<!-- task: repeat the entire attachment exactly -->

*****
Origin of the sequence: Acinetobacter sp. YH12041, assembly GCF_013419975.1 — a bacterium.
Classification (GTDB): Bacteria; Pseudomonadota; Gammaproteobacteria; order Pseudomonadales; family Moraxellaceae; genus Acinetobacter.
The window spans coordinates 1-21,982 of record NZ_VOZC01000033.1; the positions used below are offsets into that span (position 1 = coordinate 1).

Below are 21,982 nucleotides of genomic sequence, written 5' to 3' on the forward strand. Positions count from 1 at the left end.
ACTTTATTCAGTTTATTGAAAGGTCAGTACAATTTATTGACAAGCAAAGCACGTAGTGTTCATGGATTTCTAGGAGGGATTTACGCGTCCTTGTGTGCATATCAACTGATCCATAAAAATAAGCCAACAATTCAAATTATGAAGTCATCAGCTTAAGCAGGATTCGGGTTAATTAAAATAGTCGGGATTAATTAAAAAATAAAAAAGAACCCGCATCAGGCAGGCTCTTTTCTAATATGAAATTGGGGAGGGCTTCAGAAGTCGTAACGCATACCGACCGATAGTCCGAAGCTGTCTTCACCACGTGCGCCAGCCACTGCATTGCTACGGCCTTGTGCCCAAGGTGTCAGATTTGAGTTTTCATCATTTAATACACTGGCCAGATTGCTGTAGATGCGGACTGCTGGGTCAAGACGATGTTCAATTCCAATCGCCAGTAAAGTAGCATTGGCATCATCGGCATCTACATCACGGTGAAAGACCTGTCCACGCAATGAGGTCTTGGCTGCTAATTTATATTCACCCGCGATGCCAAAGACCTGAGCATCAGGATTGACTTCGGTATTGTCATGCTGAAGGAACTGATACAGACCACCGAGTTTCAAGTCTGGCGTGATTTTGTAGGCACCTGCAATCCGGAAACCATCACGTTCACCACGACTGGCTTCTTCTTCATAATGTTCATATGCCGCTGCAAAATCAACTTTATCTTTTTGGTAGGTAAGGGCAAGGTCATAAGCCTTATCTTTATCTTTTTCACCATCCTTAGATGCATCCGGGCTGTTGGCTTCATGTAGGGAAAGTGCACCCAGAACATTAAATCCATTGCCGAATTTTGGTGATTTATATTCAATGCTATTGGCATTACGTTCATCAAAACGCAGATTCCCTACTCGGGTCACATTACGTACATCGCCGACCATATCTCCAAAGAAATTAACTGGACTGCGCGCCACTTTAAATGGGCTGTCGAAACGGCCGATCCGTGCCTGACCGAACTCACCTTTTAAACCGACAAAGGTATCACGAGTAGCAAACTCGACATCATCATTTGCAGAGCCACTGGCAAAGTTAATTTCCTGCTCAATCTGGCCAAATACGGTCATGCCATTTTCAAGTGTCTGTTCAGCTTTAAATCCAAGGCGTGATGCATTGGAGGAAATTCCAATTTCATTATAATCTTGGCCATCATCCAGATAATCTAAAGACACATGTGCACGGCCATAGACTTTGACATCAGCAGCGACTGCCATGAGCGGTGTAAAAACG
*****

Origin of the sequence: Acinetobacter sp. YH12041, assembly GCF_013419975.1 — a bacterium.
Classification (GTDB): Bacteria; Pseudomonadota; Gammaproteobacteria; order Pseudomonadales; family Moraxellaceae; genus Acinetobacter.
The window spans coordinates 1-21,982 of record NZ_VOZC01000033.1; the positions used below are offsets into that span (position 1 = coordinate 1).

Below are 21,982 nucleotides of genomic sequence, written 5' to 3' on the forward strand. Positions count from 1 at the left end.
ACTTTATTCAGTTTATTGAAAGGTCAGTACAATTTATTGACAAGCAAAGCACGTAGTGTTCATGGATTTCTAGGAGGGATTTACGCGTCCTTGTGTGCATATCAACTGATCCATAAAAATAAGCCAACAATTCAAATTATGAAGTCATCAGCTTAAGCAGGATTCGGGTTAATTAAAATAGTCGGGATTAATTAAAAAATAAAAAAGAACCCGCATCAGGCAGGCTCTTTTCTAATATGAAATTGGGGAGGGCTTCAGAAGTCGTAACGCATACCGACCGATAGTCCGAAGCTGTCTTCACCACGTGCGCCAGCCACTGCATTGCTACGGCCTTGTGCCCAAGGTGTCAGATTTGAGTTTTCATCATTTAATACACTGGCCAGATTGCTGTAGATGCGGACTGCTGGGTCAAGACGATGTTCAATTCCAATCGCCAGTAAAGTAGCATTGGCATCATCGGCATCTACATCACGGTGAAAGACCTGTCCACGCAATGAGGTCTTGGCTGCTAATTTATATTCACCCGCGATGCCAAAGACCTGAGCATCAGGATTGACTTCGGTATTGTCATGCTGAAGGAACTGATACAGACCACCGAGTTTCAAGTCTGGCGTGATTTTGTAGGCACCTGCAATCCGGAAACCATCACGTTCACCACGACTGGCTTCTTCTTCATAATGTTCATATGCCGCTGCAAAATCAACTTTATCTTTTTGGTAGGTAAGGGCAAGGTCATAAGCCTTATCTTTATCTTTTTCACCATCCTTAGATGCATCCGGGCTGTTGGCTTCATGTAGGGAAAGTGCACCCAGAACATTAAATCCATTGCCGAATTTTGGTGATTTATATTCAATGCTATTGGCATTACGTTCATCAAAACGCAGATTCCCTACTCGGGTCACATTACGTACATCGCCGACCATATCTCCAAAGAAATTAACTGGACTGCGCGCCACTTTAAATGGGCTGTCGAAACGGCCGATCCGTGCCTGACCGAACTCACCTTTTAAACCGACAAAGGTATCACGAGTAGCAAACTCGACATCATCATTTGCAGAGCCACTGGCAAAGTTAATTTCCTGCTCAATCTGGCCAAATACGGTCATGCCATTTTCAAGTGTCTGTTCAGCTTTAAATCCAAGGCGTGATGCATTGGAGGAAATTCCAATTTCATTATAATCTTGGCCATCATCCAGATAATCTAAAGACACATGTGCACGGCCATAGACTTTGACATCAGCAGCGACTGCCATGAGCGGTGTAAAAACG